Son Volt was one of the two bands that rose from the considerable ashes of the May 1994 Uncle Tupelo breakup. While Jeff Tweedy and the current Uncle Tupelo lineup formed Wilco, his former partner, singer/songwriter/instrumentalist Jay Farrar, teamed with Uncle Tupelo founding drummer Mike Heidorn to create Son Volt. Fans knew what to expect from the formidable but volatile Tweedy/Farrar partnership, but what would come from these new efforts? Any lingering questions or doubts were answered when Son Volt's debut, "Trace," was released in September 1995.
The 11-track album was clearly built upon the alt.-country foundation Uncle Tupelo helped pioneer, but Farrar was not content to rest on his laurels. Alternating between heavier open-road rockers, twangy honky-tonk inspired country and a few moments, "Trace" pushed all the right buttons and is still regarded by most as the band's finest album.
Thanks to this sustained popularity, Rhino Records recently released an expanded and remastered edition, produced by Farrar to coincide with the 20th anniversary of its original release. Packed with an audio upgrade, demo tracks and a previously unissued complete concert recording from 1996 that features all but one of the album's tracks, this is essential listening for roots rock fans.
In addition to the newly remastered original recording, the first disc contains eight demos. A very skeletal acoustic version of the high-octane rocker "Route" opens a window into Farrar's songwriting process, while a bare-bones early version of "Drown" only gives the slightest of hints that this track will mature into a sonic gut punch fueled by a memorable guitar lick and a steady cowbell beat. Another noteworthy demo included here is "Windfall," a gorgeous and twangy country ballad that has always been one of the album's best songs. This demo track, which relies more heavily on pedal steel than the finished version, shows how arrangements get tweaked throughout the recording process.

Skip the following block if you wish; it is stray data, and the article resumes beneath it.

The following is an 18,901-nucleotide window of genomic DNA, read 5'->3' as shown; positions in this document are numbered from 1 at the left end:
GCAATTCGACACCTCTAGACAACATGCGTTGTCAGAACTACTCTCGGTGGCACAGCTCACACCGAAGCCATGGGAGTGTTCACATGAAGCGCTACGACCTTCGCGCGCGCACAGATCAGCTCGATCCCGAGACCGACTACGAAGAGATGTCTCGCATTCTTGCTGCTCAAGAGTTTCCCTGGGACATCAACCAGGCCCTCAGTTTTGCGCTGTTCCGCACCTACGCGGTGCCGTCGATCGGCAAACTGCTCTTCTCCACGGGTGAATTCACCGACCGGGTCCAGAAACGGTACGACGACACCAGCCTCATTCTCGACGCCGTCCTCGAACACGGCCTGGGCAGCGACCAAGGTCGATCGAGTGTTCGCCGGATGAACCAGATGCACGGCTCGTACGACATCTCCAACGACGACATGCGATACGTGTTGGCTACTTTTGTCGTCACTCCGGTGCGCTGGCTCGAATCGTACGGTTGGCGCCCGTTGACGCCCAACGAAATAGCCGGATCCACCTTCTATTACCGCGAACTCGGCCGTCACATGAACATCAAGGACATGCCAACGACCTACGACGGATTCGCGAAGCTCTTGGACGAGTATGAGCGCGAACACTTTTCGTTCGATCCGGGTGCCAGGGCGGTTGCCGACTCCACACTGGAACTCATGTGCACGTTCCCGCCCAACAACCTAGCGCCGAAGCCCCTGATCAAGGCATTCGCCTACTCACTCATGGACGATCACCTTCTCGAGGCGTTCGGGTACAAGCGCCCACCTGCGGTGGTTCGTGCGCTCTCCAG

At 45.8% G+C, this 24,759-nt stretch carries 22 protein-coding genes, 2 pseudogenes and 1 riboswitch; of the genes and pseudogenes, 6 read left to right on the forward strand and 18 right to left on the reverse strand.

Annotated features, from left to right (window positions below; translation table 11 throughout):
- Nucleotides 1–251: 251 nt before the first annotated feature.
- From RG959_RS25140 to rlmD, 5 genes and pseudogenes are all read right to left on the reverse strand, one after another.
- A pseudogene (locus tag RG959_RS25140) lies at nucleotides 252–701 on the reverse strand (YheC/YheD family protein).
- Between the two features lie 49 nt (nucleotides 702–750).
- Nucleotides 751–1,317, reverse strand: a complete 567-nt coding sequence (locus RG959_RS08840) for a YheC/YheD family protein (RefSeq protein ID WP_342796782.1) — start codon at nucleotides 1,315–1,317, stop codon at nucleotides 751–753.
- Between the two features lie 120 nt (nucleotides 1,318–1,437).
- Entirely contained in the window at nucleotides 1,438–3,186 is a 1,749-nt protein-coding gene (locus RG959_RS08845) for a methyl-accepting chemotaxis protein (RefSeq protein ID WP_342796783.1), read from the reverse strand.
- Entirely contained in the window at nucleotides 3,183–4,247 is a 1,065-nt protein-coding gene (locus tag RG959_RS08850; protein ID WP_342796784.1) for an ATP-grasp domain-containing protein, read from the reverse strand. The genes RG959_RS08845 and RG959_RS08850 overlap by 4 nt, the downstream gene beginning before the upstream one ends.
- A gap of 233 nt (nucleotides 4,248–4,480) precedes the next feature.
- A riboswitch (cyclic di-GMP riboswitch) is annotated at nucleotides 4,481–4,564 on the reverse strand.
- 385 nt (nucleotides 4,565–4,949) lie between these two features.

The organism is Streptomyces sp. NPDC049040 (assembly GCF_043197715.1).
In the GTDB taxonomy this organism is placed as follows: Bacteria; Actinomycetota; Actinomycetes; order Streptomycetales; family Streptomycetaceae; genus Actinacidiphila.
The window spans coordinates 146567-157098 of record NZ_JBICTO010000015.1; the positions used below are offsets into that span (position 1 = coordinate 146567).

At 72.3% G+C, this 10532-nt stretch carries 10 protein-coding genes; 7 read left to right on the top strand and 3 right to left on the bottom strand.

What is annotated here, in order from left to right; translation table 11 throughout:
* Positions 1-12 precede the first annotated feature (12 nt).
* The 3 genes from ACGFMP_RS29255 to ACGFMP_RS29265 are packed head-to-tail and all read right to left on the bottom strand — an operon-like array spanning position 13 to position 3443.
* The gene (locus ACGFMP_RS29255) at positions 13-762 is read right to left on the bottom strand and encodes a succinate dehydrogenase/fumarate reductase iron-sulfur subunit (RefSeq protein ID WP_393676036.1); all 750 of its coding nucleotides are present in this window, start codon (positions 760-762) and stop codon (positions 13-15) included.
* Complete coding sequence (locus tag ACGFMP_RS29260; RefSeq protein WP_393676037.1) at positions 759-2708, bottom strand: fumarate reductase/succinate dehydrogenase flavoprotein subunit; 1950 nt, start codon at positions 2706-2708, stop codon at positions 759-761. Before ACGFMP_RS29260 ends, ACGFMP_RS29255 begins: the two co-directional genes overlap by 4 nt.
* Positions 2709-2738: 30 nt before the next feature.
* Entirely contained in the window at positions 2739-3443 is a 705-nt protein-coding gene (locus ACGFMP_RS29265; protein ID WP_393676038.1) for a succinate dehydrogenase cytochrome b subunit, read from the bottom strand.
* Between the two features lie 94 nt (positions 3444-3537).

This second disc is dedicated entirely to the real star of this show - a full "Trace"-era concert recording from New York City entitled, Live At The Bottom Line 2/12/96. There is a palpable sense of urgency and an evident raw energy shared by both band and crowd that makes this a memorable recording. As well produced and excellently executed as the studio renditions are, the vast majority of songs from "Trace" are at their finest in a live setting - something that is evident throughout, especially with tracks like "Catching On," "Live Free" and the aforementioned "Route." Also notable here is the live version of the pretty "Trace" standout "Tear Stained Eye," which benefits from a slight tempo bump in the live setting.
The inclusion of a few choice Uncle Tupelo favorites including "Anodyne," "Slate" and "Chickamauga" boosts the set while a twanged-out cover of the Del Reeves truck driving song, "Looking At The World Through A Windshield" is a surprising, but appropriate closing tune from this touring band earning its fans out on the road.